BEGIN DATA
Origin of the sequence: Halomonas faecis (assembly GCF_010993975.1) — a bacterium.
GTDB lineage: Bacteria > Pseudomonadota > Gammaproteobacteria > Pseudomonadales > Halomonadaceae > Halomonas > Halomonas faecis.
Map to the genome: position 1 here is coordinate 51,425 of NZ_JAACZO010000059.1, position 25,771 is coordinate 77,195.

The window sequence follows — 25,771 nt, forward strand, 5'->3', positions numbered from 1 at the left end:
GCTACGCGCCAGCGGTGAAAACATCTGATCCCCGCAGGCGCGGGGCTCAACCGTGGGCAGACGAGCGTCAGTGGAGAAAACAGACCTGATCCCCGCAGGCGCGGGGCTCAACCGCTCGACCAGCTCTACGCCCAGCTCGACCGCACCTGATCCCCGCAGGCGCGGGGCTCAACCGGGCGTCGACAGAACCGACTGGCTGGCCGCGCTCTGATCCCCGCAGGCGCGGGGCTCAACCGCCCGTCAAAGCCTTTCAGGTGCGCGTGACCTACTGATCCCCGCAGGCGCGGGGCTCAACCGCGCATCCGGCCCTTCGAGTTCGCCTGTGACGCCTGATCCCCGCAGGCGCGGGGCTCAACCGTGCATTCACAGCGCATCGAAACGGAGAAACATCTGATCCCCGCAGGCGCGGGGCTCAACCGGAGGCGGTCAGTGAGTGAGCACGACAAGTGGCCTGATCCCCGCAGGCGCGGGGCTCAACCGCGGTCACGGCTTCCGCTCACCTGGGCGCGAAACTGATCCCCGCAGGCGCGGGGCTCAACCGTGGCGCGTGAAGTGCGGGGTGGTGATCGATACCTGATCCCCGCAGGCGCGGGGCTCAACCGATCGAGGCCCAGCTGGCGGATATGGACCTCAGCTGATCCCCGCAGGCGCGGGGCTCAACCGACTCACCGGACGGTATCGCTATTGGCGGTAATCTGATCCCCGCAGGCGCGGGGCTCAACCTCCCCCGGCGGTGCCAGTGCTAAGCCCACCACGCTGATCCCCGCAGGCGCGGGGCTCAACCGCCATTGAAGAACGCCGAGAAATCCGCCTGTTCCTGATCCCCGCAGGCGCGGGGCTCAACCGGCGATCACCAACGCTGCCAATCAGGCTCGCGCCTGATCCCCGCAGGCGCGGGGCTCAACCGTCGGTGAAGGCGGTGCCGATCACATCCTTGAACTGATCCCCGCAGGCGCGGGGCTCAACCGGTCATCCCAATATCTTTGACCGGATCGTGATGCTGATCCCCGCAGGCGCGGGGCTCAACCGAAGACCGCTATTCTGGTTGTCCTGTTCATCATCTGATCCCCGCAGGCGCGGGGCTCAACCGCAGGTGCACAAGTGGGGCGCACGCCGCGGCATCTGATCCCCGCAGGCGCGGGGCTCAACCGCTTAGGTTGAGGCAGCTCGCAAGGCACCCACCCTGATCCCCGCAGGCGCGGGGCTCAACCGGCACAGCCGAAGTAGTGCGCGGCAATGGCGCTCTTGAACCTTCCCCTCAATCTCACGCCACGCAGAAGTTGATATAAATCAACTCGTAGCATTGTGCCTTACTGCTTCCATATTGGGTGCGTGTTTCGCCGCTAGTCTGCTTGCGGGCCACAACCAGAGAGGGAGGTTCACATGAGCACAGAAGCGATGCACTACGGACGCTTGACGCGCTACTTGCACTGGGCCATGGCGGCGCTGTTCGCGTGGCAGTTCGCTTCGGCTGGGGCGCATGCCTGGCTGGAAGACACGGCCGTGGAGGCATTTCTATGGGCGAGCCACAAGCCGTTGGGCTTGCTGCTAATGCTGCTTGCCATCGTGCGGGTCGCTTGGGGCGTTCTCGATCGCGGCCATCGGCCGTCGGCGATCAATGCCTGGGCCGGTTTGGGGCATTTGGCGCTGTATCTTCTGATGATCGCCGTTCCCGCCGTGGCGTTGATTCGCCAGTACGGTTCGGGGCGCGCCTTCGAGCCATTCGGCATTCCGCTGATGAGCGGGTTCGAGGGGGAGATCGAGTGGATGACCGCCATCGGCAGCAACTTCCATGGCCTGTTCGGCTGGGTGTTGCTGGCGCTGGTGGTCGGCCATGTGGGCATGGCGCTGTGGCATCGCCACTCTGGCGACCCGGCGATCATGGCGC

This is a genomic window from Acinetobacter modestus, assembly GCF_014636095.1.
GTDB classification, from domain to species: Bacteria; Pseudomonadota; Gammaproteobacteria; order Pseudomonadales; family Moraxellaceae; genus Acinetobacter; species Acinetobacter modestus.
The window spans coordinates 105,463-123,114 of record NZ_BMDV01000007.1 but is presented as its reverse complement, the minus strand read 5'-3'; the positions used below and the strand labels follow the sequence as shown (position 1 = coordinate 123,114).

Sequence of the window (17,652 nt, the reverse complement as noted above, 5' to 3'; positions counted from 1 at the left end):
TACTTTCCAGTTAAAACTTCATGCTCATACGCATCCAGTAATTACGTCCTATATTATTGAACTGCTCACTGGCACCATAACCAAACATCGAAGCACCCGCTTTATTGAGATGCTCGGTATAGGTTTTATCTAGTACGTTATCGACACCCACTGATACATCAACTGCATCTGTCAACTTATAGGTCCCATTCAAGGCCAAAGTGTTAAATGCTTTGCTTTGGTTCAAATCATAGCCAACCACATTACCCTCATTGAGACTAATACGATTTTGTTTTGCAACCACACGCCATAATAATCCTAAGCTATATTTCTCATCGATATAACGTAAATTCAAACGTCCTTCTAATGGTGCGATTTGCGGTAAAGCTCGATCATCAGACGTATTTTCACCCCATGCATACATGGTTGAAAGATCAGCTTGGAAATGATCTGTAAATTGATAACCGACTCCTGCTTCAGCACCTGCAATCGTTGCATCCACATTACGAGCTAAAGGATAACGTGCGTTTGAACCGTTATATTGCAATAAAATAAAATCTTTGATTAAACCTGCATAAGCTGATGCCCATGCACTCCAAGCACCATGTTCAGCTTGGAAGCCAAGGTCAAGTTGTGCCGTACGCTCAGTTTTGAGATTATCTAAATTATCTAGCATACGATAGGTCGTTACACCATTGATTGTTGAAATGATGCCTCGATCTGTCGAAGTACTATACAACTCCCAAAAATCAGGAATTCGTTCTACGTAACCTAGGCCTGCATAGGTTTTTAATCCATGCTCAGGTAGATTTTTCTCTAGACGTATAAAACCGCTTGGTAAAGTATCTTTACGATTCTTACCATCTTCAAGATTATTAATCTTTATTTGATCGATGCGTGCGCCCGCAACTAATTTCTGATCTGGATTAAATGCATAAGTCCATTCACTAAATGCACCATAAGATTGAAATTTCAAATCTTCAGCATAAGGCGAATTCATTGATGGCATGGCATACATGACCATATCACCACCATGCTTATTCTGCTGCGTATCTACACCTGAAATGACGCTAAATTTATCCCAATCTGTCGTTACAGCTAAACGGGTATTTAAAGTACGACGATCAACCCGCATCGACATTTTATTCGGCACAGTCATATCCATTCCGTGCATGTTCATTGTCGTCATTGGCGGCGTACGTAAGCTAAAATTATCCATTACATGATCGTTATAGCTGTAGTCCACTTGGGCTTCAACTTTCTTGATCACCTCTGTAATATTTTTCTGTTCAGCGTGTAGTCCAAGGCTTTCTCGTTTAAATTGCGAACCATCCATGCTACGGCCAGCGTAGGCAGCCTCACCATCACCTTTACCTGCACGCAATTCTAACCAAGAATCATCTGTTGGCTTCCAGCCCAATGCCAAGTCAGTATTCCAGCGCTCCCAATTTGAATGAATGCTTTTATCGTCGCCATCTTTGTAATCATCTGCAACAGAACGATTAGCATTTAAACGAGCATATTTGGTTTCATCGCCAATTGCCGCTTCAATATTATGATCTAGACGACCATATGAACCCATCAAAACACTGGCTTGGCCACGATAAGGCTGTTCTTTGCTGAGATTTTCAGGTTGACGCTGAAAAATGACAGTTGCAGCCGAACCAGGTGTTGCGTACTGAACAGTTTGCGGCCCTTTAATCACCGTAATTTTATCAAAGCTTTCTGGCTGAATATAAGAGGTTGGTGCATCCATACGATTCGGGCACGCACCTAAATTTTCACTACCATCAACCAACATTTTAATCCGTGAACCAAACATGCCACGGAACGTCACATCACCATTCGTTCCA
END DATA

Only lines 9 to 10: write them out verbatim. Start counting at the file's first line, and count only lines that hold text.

Sequence of the window (17,652 nt, the reverse complement as noted above, 5' to 3'; positions counted from 1 at the left end):
TACTTTCCAGTTAAAACTTCATGCTCATACGCATCCAGTAATTACGTCCTATATTATTGAACTGCTCACTGGCACCATAACCAAACATCGAAGCACCCGCTTTATTGAGATGCTCGGTATAGGTTTTATCTAGTACGTTATCGACACCCACTGATACATCAACTGCATCTGTCAACTTATAGGTCCCATTCAAGGCCAAAGTGTTAAATGCTTTGCTTTGGTTCAAATCATAGCCAACCACATTACCCTCATTGAGACTAATACGATTTTGTTTTGCAACCACACGCCATAATAATCCTAAGCTATATTTCTCATCGATATAACGTAAATTCAAACGTCCTTCTAATGGTGCGATTTGCGGTAAAGCTCGATCATCAGACGTATTTTCACCCCATGCATACATGGTTGAAAGATCAGCTTGGAAATGATCTGTAAATTGATAACCGACTCCTGCTTCAGCACCTGCAATCGTTGCATCCACATTACGAGCTAAAGGATAACGTGCGTTTGAACCGTTATATTGCAATAAAATAAAATCTTTGATTAAACCTGCATAAGCTGATGCCCATGCACTCCAAGCACCATGTTCAGCTTGGAAGCCAAGGTCAAGTTGTGCCGTACGCTCAGTTTTGAGATTATCTAAATTATCTAGCATACGATAGGTCGTTACACCATTGATTGTTGAAATGATGCCTCGATCTGTCGAAGTACTATACAACTCCCAAAAATCAGGAATTCGTTCTACGTAACCTAGGCCTGCATAGGTTTTTAATCCATGCTCAGGTAGATTTTTCTCTAGACGTATAAAACCGCTTGGTAAAGTATCTTTACGATTCTTACCATCTTCAAGATTATTAATCTTTATTTGATCGATGCGTGCGCCCGCAACTAATTTCTGATCTGGATTAAATGCATAAGTCCATTCACTAAATGCACCATAAGATTGAAATTTCAAATCTTCAGCATAAGGCGAATTCATTGATGGCATGGCATACATGACCATATCACCACCATGCTTATTCTGCTGCGTATCTACACCTGAAATGACGCTAAATTTATCCCAATCTGTCGTTACAGCTAAACGGGTATTTAAAGTACGACGATCAACCCGCATCGACATTTTATTCGGCACAGTCATATCCATTCCGTGCATGTTCATTGTCGTCATTGGCGGCGTACGTAAGCTAAAATTATCCATTACATGATCGTTATAGCTGTAGTCCACTTGGGCTTCAACTTTCTTGATCACCTCTGTAATATTTTTCTGTTCAGCGTGTAGTCCAAGGCTTTCTCGTTTAAATTGCGAACCATCCATGCTACGGCCAGCGTAGGCAGCCTCACCATCACCTTTACCTGCACGCAATTCTAACCAAGAATCATCTGTTGGCTTCCAGCCCAATGCCAAGTCAGTATTCCAGCGCTCCCAATTTGAATGAATGCTTTTATCGTCGCCATCTTTGTAATCATCTGCAACAGAACGATTAGCATTTAAACGAGCATATTTGGTTTCATCGCCAATTGCCGCTTCAATATTATGATCTAGACGACCATATGAACCCATCAAAACACTGGCTTGGCCACGATAAGGCTGTTCTTTGCTGAGATTTTCAGGTTGACGCTGAAAAATGACAGTTGCAGCCGAACCAGGTGTTGCGTACTGAACAGTTTGCGGCCCTTTAATCACCGTAATTTTATCAAAGCTTTCTGGCTGAATATAAGAGGTTGGTGCATCCATACGATTCGGGCACGCACCTAAATTTTCACTACCATCAACCAACATTTTAATCCGTGAACCAAACATGCCACGGAACGTCACATCACCATTCGTTCCA